Computer giant Apple isn't just a pioneer of merging art and technology -- the most profitable tech company in the world is also a tax innovator, having created some of its own accounting tricks to get around paying billions to the U.S. Treasury, according to a report from The New York Times that has Apple on the defensive this week.
In a statement this weekend, Apple insisted that it pays "an enormous amount of taxes which help our local, state and federal governments."
"In the first half of fiscal year 2012 our U.S. operations have generated almost $5 billion in federal and state income taxes, including income taxes withheld on employee stock gains, making us among the top payers of U.S. income tax," Apple's statement added. "Apple has conducted all of its business with the highest of ethical standards, complying with applicable laws and accounting rules. We are incredibly proud of all of Apple’s contributions."
But that's not the impression you might get reading the Times report that triggered Apple's response.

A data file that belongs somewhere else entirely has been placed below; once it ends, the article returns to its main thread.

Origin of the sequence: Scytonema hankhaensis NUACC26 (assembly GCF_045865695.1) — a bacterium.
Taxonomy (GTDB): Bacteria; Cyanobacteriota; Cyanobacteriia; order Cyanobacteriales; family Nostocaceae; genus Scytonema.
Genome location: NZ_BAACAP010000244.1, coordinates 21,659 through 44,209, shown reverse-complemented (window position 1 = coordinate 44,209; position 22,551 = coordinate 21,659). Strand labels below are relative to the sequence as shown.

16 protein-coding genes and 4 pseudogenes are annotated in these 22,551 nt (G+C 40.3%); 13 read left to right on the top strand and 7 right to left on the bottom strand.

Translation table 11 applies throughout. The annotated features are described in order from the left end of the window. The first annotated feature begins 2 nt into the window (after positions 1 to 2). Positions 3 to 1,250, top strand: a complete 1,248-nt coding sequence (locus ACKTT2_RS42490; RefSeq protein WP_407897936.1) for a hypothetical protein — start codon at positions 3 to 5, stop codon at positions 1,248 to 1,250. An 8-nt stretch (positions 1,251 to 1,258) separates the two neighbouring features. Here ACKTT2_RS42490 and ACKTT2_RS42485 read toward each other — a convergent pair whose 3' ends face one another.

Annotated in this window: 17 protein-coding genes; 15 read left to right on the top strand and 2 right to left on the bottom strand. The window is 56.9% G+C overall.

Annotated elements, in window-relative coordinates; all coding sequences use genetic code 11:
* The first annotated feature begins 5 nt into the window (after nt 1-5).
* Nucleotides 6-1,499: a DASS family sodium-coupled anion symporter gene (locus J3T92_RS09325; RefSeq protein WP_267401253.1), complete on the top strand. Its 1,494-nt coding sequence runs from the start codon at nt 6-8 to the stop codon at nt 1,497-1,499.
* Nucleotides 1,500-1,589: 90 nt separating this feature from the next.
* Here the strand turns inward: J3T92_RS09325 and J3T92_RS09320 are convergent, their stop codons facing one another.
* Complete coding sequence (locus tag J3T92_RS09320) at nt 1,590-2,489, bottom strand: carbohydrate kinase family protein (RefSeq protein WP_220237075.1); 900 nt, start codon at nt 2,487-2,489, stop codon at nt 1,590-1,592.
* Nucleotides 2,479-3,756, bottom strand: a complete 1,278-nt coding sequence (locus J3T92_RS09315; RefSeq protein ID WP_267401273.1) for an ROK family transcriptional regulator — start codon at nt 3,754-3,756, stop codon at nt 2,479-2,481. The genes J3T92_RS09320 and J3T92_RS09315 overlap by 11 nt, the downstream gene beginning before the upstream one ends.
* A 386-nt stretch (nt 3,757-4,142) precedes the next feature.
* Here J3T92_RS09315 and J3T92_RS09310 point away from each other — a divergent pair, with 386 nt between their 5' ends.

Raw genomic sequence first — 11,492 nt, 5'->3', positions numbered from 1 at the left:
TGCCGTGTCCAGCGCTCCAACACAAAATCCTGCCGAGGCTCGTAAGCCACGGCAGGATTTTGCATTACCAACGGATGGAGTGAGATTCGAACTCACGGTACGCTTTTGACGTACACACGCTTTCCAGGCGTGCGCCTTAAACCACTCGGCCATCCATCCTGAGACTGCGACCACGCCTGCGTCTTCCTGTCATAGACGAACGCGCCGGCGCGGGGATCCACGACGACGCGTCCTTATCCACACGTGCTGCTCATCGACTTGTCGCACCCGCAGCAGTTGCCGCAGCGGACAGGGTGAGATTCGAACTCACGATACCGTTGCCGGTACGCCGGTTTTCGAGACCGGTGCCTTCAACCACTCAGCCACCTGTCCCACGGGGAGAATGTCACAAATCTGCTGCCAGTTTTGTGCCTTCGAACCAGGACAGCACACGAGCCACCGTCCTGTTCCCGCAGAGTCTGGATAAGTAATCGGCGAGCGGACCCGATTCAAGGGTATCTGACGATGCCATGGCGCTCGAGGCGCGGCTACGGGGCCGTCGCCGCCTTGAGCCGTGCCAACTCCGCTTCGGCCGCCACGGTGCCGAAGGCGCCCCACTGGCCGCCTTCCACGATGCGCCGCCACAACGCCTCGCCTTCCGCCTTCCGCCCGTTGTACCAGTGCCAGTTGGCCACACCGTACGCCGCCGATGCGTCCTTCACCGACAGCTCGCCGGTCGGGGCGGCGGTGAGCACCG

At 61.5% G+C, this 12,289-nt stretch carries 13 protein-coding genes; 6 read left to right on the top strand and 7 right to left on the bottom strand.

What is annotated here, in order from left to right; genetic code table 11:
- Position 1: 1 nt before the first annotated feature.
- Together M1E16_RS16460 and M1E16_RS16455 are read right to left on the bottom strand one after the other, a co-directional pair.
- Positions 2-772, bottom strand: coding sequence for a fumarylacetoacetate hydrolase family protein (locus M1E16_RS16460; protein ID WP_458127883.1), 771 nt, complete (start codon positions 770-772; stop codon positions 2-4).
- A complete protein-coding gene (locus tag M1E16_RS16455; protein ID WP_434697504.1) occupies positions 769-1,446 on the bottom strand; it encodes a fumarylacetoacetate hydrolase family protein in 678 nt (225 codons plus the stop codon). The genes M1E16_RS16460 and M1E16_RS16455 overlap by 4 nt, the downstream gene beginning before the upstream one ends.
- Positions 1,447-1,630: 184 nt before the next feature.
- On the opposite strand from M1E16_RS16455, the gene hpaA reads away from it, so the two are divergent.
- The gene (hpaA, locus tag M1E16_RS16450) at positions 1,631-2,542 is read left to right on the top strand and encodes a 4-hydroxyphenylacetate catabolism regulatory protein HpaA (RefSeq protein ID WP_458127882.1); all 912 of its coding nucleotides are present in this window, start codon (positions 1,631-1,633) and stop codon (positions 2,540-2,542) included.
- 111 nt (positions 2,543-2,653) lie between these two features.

Former Treasury Department economist Martin A. Sullivan recently produced a report, cited by the Times, which concludes that Apple skipped out on more than $2.4 billion in taxes (PDF) in 2011 by moving nearly 70 percent of its profits through overseas tax havens and using other tax avoidance strategies. The California-based firm even opened a subsidiary in Nevada just so it can avoid California's corporate tax rate, and has helped to invent new tax dodging strategies that dozens of other firms now emulate.
Sullivan's report found that Apple paid an effective tax rate of 9.8 percent last year, on profits of more than $34 billion. The Times noted that Apple's rate was actually lower than big box retailer Wal-Mart's, which paid 24 percent on profits of $24.4 billion.
One of those tricks Apple is credited with helping pioneer is called the "double Irish with a Dutch sandwich," which today sees dozens of companies sending their profits through Ireland and the Netherlands to take advantage of holes and exceptions in both countries' tax laws.
The Times was, of course, careful to note that none of Apple's strategies are illegal.
The company's response citing almost $5 billion in federal and state income taxes also appears to include money owed by their employees. The firm reportedly has an offshore savings of more than $74 billion.
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